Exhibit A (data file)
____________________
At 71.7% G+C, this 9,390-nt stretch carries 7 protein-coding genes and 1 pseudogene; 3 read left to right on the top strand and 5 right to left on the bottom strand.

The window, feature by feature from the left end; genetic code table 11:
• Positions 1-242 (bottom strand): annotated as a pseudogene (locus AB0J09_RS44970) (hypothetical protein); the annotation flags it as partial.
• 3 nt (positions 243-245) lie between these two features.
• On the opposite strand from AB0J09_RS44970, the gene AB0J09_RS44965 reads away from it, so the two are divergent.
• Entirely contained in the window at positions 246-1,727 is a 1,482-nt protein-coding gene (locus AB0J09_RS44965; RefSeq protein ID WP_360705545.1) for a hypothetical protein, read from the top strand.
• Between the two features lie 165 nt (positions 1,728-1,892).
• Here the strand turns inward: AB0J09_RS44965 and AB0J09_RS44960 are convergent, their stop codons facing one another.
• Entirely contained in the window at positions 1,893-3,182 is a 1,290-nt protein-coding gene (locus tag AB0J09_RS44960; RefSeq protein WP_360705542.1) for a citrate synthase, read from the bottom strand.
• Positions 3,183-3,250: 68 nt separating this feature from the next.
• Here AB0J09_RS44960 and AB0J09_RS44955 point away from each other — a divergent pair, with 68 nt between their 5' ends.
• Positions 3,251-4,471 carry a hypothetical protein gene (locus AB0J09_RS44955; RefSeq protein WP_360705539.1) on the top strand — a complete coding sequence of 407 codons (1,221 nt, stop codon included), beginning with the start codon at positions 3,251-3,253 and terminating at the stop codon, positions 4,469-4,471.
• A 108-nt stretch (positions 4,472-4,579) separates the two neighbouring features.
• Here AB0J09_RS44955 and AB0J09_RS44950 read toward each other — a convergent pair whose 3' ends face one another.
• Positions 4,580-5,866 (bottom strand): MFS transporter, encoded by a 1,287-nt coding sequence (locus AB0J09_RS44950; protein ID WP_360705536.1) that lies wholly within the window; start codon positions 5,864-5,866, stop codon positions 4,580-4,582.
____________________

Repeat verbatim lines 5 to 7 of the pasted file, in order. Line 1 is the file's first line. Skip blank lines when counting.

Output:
• On the opposite strand from AB0J09_RS44970, the gene AB0J09_RS44965 reads away from it, so the two are divergent.
• Entirely contained in the window at positions 246-1,727 is a 1,482-nt protein-coding gene (locus AB0J09_RS44965; RefSeq protein ID WP_360705545.1) for a hypothetical protein, read from the top strand.
• Between the two features lie 165 nt (positions 1,728-1,892).